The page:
Early Childhood InterventionWe offer an integrated approach with coordinated services to promote the development and growth of your child beginning at birth. These services and our programs centered around our play-centric therapeutic approach are designed to help each child meet developmental milestones.
Overview of Early Childhood DevelopmentThe first five years of life are an important time for growth and development. Development refers to the change in a child that occurs during the life span. The changes occur in an orderly sequence involving physical, emotional and cognitive development.
Physical development refers to changes in the body involving weight, size, gross motor, fine motor, vision, hearing and perceptual development.
Motor development occurs in a predictable and orderly sequence. Gross motor development refers to the large muscles which are used for head control, walking, sitting, running, jumping, climbing and riding a bike. Fine motor development refers to the small muscles of the fingers and hands for activities such as grasping objects, holding, cutting, drawing, buttoning and writing. Below are some fine motor developmental milestones with corresponding age:
Early hand movement in infants are reflexive such as the grasp reflex. By the time they are 5-6 months, they can reach for toys with both hands, rakes with fingers and can bring hand to mouth.
By 7 months, they can pick up small objects like cheerios. The child should also be transferring objects from hand to hand and bringing toys to mouth. The child can grab his or her feet while on his/her back, uses both hands to reach and play, pick up a small toy with one hand and will reach for a toy with both hands that is out of reach.
By 9 months, the child can isolate the index finger to probe objects and push a toy back and forth.
By 12 months, a child can remove a large knob puzzle piece from the board, stacks rings on a stand and turn pages of a cardboard book, clap with both hands, eat and drink without difficulty, attempt to feed self with spoon, pick up cereal with finger and thumb and eat it, hold a bottle, drink from a cup, begin to scribble, begin to throw a ball in forward motion and manipulate and pick up small objects with a finger to thumb to grasp.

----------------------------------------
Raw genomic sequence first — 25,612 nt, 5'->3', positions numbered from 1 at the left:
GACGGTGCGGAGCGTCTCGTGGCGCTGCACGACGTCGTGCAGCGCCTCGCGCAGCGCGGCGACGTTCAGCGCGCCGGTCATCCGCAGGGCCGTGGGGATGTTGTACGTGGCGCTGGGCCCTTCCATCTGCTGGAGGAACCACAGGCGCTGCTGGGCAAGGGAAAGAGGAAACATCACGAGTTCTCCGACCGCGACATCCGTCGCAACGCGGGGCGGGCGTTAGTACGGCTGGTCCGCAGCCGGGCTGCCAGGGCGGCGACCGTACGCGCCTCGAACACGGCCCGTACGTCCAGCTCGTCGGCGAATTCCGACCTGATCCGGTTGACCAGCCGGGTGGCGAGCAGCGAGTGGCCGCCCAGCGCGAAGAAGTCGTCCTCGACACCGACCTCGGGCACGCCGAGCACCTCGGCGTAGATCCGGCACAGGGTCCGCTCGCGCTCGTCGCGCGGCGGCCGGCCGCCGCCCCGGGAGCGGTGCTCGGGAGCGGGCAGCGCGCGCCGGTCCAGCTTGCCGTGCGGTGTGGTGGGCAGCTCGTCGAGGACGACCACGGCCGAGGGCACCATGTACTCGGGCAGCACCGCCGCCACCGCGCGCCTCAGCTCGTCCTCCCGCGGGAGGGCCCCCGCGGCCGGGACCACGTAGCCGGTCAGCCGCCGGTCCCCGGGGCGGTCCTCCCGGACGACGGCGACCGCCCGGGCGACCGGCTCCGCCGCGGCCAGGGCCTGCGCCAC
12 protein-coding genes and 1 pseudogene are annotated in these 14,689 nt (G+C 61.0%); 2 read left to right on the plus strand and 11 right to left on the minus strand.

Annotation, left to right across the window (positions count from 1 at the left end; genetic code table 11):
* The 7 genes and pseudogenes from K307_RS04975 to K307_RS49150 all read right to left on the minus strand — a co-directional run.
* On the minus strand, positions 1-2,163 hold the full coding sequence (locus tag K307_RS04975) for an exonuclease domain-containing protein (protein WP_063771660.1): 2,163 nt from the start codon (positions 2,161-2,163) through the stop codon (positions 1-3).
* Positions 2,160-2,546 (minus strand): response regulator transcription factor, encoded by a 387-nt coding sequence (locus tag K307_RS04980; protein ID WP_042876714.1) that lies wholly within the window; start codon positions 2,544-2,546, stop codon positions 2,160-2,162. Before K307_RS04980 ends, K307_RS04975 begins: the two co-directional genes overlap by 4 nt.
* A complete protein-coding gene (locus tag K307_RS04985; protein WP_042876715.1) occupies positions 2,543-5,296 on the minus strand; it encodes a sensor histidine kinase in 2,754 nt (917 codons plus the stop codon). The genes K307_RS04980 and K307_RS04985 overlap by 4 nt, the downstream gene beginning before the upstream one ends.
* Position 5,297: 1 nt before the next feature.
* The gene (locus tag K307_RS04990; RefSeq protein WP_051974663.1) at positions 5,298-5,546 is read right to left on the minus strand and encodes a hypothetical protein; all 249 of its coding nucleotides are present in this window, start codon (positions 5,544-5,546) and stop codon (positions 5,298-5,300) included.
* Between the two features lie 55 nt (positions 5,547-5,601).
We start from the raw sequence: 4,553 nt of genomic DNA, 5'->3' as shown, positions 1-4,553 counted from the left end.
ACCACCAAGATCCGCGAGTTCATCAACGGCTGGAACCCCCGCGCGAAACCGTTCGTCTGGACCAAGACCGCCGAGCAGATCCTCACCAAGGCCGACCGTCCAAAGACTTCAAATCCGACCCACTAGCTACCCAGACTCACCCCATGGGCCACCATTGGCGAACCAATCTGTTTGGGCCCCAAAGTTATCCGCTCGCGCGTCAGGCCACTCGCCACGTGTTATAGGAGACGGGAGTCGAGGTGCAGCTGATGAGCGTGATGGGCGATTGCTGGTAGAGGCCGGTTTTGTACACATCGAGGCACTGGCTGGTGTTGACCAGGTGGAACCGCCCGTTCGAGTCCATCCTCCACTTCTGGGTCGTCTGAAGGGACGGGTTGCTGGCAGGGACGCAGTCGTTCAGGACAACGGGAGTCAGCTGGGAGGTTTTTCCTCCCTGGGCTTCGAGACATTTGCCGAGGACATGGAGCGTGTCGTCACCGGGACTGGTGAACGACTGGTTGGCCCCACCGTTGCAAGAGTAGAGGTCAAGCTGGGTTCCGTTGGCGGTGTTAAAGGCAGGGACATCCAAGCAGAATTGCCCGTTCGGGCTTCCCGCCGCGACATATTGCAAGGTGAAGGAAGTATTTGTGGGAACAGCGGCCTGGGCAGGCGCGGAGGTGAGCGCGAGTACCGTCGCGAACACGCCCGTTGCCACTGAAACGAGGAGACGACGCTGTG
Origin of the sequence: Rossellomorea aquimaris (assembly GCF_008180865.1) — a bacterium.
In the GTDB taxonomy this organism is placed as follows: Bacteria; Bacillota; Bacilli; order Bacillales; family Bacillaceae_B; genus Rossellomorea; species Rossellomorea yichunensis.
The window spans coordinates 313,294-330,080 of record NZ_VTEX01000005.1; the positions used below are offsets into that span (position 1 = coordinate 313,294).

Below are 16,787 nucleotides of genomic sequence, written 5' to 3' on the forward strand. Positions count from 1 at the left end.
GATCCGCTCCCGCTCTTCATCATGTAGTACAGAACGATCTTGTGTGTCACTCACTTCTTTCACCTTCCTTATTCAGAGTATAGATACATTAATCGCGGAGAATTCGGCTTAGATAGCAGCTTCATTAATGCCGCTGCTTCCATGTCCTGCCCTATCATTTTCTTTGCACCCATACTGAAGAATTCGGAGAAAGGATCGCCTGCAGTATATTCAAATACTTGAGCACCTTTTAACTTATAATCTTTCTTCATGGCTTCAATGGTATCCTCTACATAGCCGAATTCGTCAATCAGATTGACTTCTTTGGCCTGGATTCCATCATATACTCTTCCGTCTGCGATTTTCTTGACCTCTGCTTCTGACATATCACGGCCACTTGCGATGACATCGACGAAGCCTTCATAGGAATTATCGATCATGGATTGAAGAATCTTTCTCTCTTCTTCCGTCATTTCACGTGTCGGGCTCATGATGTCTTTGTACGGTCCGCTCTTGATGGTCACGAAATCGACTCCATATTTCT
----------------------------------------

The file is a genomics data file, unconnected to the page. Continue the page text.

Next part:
By 16-18 months, they are should be able to scribble spontaneously with a crayon using a cylindrical grasp (all the fingers are together like a cup), pull apart pop beads and place a small peg in a hole. At 18 months, a child should be able to stack 4-8 blocks, remove socks and shoes; walk independently, lean over and pick up an object and attempt to kick a large ball.
At age 2, a child can eat a variety of foods and food textures, eat with a fork without spilling, drink from a cup without spilling, turn the pages of a book, thread beads or a shoelace, flip light switches or toy switches, copy a line messily, stack toys to build a tower, and line up some toys or objects in a row.
At age 3, they should be able to make horizontal and vertical lines and copy a circle. They should also be showing a hand preference by the time they are four and hold a pencil/crayon with thumb and fingers placed correctly on the crayon. Attempt to cut paper with children’s scissors, thread a bead or shoe lace and line up toys in a row. The child may also be trying to ride a tricycle at this age.
At the age of four, the child should have a mastery of a variety of grips so that they can wrap their hand around a pencil enabling them to copy simple shapes messily, draw person with 3 body parts, color mostly within the lines. The child should also have bimanual control which enable a child to use both hands to perform a task such as holding a paper and cutting with scissors. The child at age 4 should also be able to go the bathroom mostly independently.
At the age of five, a child should be able to trace a line with a pencil, draw a line across paper, draw a person with several body parts, cut in a straight line with children’s scissors, copy simple shapes and designs such as square, triangle and *, copy letter of his/her own name and dress and undress mostly independently including buttons and zippers.